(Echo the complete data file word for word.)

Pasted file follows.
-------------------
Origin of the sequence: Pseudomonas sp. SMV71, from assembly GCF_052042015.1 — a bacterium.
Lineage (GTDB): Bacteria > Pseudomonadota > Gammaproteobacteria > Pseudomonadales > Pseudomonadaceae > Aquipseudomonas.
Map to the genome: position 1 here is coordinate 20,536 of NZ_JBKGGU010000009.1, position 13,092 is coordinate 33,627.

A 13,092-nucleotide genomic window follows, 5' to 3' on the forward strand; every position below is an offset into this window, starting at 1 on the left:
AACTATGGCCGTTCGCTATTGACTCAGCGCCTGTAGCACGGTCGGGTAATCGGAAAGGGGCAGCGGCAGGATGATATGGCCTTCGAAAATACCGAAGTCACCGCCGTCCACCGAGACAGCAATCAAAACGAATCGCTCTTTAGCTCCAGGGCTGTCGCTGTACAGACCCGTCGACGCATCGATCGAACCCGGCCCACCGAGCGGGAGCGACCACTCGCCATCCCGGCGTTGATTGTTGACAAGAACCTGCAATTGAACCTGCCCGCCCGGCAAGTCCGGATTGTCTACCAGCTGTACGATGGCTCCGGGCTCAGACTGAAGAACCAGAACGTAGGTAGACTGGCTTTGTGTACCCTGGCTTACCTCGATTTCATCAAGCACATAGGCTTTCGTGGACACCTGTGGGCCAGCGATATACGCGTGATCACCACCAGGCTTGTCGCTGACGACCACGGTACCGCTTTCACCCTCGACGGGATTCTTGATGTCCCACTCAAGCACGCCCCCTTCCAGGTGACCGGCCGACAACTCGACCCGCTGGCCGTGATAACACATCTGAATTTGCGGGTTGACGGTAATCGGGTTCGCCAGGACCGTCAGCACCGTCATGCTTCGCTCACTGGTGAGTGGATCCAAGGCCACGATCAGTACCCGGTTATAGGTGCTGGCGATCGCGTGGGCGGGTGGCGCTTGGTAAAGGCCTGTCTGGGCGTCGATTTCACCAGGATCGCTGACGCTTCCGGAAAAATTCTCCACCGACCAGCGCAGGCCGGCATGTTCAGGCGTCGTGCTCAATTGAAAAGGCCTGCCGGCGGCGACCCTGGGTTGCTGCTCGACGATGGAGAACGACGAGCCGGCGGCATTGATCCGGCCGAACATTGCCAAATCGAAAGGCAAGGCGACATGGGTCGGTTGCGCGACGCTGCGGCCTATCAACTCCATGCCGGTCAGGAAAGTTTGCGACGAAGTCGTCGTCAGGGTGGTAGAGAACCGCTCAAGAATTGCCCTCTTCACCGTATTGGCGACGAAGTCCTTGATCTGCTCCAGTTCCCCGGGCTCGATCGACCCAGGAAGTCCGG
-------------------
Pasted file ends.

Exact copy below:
Origin of the sequence: Pseudomonas sp. SMV71, from assembly GCF_052042015.1 — a bacterium.
Lineage (GTDB): Bacteria > Pseudomonadota > Gammaproteobacteria > Pseudomonadales > Pseudomonadaceae > Aquipseudomonas.
Map to the genome: position 1 here is coordinate 20,536 of NZ_JBKGGU010000009.1, position 13,092 is coordinate 33,627.

A 13,092-nucleotide genomic window follows, 5' to 3' on the forward strand; every position below is an offset into this window, starting at 1 on the left:
AACTATGGCCGTTCGCTATTGACTCAGCGCCTGTAGCACGGTCGGGTAATCGGAAAGGGGCAGCGGCAGGATGATATGGCCTTCGAAAATACCGAAGTCACCGCCGTCCACCGAGACAGCAATCAAAACGAATCGCTCTTTAGCTCCAGGGCTGTCGCTGTACAGACCCGTCGACGCATCGATCGAACCCGGCCCACCGAGCGGGAGCGACCACTCGCCATCCCGGCGTTGATTGTTGACAAGAACCTGCAATTGAACCTGCCCGCCCGGCAAGTCCGGATTGTCTACCAGCTGTACGATGGCTCCGGGCTCAGACTGAAGAACCAGAACGTAGGTAGACTGGCTTTGTGTACCCTGGCTTACCTCGATTTCATCAAGCACATAGGCTTTCGTGGACACCTGTGGGCCAGCGATATACGCGTGATCACCACCAGGCTTGTCGCTGACGACCACGGTACCGCTTTCACCCTCGACGGGATTCTTGATGTCCCACTCAAGCACGCCCCCTTCCAGGTGACCGGCCGACAACTCGACCCGCTGGCCGTGATAACACATCTGAATTTGCGGGTTGACGGTAATCGGGTTCGCCAGGACCGTCAGCACCGTCATGCTTCGCTCACTGGTGAGTGGATCCAAGGCCACGATCAGTACCCGGTTATAGGTGCTGGCGATCGCGTGGGCGGGTGGCGCTTGGTAAAGGCCTGTCTGGGCGTCGATTTCACCAGGATCGCTGACGCTTCCGGAAAAATTCTCCACCGACCAGCGCAGGCCGGCATGTTCAGGCGTCGTGCTCAATTGAAAAGGCCTGCCGGCGGCGACCCTGGGTTGCTGCTCGACGATGGAGAACGACGAGCCGGCGGCATTGATCCGGCCGAACATTGCCAAATCGAAAGGCAAGGCGACATGGGTCGGTTGCGCGACGCTGCGGCCTATCAACTCCATGCCGGTCAGGAAAGTTTGCGACGAAGTCGTCGTCAGGGTGGTAGAGAACCGCTCAAGAATTGCCCTCTTCACCGTATTGGCGACGAAGTCCTTGATCTGCTCCAGTTCCCCGGGCTCGATCGACCCAGGAAGTCCGG